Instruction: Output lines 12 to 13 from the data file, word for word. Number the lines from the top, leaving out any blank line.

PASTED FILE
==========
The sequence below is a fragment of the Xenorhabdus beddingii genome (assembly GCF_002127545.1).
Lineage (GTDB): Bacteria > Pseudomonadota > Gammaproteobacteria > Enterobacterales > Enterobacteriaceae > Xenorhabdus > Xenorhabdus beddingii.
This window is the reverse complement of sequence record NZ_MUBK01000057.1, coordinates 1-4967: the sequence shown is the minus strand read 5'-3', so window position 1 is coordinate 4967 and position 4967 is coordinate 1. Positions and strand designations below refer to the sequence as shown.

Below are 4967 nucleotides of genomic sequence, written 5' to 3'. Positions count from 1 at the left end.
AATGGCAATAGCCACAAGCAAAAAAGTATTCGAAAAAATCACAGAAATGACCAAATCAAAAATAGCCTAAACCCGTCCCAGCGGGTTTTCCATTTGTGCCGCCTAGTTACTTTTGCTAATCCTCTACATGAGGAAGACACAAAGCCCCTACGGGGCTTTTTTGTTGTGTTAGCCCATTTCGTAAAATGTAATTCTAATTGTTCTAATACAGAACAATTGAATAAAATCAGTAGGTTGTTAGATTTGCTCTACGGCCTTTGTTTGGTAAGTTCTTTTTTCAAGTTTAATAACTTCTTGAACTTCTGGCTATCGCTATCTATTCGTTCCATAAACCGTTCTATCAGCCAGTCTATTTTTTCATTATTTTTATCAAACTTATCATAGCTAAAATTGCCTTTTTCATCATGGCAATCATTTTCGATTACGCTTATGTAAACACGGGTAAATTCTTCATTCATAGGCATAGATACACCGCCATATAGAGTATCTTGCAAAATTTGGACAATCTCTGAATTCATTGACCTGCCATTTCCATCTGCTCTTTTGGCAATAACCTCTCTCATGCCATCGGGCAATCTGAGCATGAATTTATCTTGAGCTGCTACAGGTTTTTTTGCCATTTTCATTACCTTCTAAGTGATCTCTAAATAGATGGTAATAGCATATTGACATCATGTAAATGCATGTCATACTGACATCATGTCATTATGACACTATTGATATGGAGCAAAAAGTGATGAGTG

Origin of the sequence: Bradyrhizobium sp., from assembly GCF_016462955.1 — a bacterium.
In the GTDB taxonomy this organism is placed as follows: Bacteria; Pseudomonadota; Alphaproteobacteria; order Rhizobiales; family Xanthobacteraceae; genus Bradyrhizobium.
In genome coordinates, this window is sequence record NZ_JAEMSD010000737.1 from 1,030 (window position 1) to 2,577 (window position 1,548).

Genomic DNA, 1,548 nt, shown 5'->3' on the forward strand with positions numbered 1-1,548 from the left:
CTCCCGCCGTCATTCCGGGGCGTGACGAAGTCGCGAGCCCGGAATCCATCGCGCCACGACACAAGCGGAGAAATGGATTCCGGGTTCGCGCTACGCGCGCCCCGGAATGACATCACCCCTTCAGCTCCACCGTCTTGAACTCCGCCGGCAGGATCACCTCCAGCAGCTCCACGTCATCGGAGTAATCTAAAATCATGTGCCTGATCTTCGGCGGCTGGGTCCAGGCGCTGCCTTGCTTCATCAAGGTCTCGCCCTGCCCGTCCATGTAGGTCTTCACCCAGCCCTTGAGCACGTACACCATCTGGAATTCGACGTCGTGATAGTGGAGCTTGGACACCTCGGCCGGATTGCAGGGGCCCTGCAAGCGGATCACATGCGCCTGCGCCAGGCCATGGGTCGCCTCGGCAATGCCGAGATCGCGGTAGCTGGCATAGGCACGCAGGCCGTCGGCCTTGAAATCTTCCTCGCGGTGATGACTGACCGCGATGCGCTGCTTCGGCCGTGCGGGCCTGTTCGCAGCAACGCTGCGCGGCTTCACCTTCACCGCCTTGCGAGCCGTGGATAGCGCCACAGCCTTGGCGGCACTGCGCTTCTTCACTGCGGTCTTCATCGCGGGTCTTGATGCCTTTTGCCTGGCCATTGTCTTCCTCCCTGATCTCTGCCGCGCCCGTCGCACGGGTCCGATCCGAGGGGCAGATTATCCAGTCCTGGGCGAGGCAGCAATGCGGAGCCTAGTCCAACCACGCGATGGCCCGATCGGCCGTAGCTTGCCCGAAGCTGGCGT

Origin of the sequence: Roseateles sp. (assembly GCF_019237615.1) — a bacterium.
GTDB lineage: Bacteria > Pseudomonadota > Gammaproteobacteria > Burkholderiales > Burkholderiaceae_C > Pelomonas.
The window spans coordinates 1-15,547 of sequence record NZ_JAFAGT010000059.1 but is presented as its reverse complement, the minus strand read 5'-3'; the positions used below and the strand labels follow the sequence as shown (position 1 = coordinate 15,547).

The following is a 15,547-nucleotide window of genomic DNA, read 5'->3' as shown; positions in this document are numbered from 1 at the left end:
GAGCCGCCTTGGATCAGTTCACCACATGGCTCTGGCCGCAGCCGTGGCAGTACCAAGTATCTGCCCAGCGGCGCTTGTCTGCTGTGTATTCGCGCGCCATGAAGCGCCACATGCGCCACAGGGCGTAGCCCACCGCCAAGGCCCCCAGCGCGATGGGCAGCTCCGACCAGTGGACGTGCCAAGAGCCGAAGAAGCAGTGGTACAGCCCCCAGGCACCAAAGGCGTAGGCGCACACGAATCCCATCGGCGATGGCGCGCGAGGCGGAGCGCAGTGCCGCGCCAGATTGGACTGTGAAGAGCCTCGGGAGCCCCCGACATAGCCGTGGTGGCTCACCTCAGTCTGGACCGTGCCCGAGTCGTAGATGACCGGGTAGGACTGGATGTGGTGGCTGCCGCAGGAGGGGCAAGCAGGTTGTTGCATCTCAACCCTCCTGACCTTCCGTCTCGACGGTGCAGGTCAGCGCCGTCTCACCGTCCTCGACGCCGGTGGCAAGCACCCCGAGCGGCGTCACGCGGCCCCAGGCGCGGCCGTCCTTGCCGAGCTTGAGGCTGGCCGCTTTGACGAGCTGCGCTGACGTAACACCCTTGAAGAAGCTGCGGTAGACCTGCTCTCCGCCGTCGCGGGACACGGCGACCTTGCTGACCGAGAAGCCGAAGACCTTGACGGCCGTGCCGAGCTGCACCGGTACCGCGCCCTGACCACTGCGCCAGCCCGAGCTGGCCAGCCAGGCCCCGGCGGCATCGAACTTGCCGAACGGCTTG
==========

GTDB lineage: Bacteria > Pseudomonadota > Gammaproteobacteria > Burkholderiales > Burkholderiaceae_C > Pelomonas.
The window spans coordinates 1-15,547 of sequence record NZ_JAFAGT010000059.1 but is presented as its reverse complement, the minus strand read 5'-3'; the positions used below and the strand labels follow the sequence as shown (position 1 = coordinate 15,547).